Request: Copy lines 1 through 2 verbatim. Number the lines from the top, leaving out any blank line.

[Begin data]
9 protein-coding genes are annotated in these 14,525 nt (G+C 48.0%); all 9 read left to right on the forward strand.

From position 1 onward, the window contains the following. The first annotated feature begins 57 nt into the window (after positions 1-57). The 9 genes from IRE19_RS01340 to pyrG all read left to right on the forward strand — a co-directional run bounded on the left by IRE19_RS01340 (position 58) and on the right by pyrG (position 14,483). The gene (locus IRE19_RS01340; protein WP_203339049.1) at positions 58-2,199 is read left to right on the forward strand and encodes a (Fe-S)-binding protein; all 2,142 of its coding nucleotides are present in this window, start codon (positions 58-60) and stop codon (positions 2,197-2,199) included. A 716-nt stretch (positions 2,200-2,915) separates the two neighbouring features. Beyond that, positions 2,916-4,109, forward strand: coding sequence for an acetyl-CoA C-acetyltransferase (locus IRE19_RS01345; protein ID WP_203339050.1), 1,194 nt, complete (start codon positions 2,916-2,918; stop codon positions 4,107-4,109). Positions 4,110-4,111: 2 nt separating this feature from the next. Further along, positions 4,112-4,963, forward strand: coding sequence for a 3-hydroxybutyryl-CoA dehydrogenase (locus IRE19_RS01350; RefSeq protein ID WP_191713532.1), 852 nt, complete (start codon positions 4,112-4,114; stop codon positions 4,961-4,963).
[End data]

9 protein-coding genes are annotated in these 14,525 nt (G+C 48.0%); all 9 read left to right on the forward strand.

From position 1 onward, the window contains the following. The first annotated feature begins 57 nt into the window (after positions 1-57). The 9 genes from IRE19_RS01340 to pyrG all read left to right on the forward strand — a co-directional run bounded on the left by IRE19_RS01340 (position 58) and on the right by pyrG (position 14,483). The gene (locus IRE19_RS01340; protein WP_203339049.1) at positions 58-2,199 is read left to right on the forward strand and encodes a (Fe-S)-binding protein; all 2,142 of its coding nucleotides are present in this window, start codon (positions 58-60) and stop codon (positions 2,197-2,199) included. A 716-nt stretch (positions 2,200-2,915) separates the two neighbouring features. Beyond that, positions 2,916-4,109, forward strand: coding sequence for an acetyl-CoA C-acetyltransferase (locus IRE19_RS01345; protein ID WP_203339050.1), 1,194 nt, complete (start codon positions 2,916-2,918; stop codon positions 4,107-4,109). Positions 4,110-4,111: 2 nt separating this feature from the next. Further along, positions 4,112-4,963, forward strand: coding sequence for a 3-hydroxybutyryl-CoA dehydrogenase (locus IRE19_RS01350; RefSeq protein ID WP_191713532.1), 852 nt, complete (start codon positions 4,112-4,114; stop codon positions 4,961-4,963).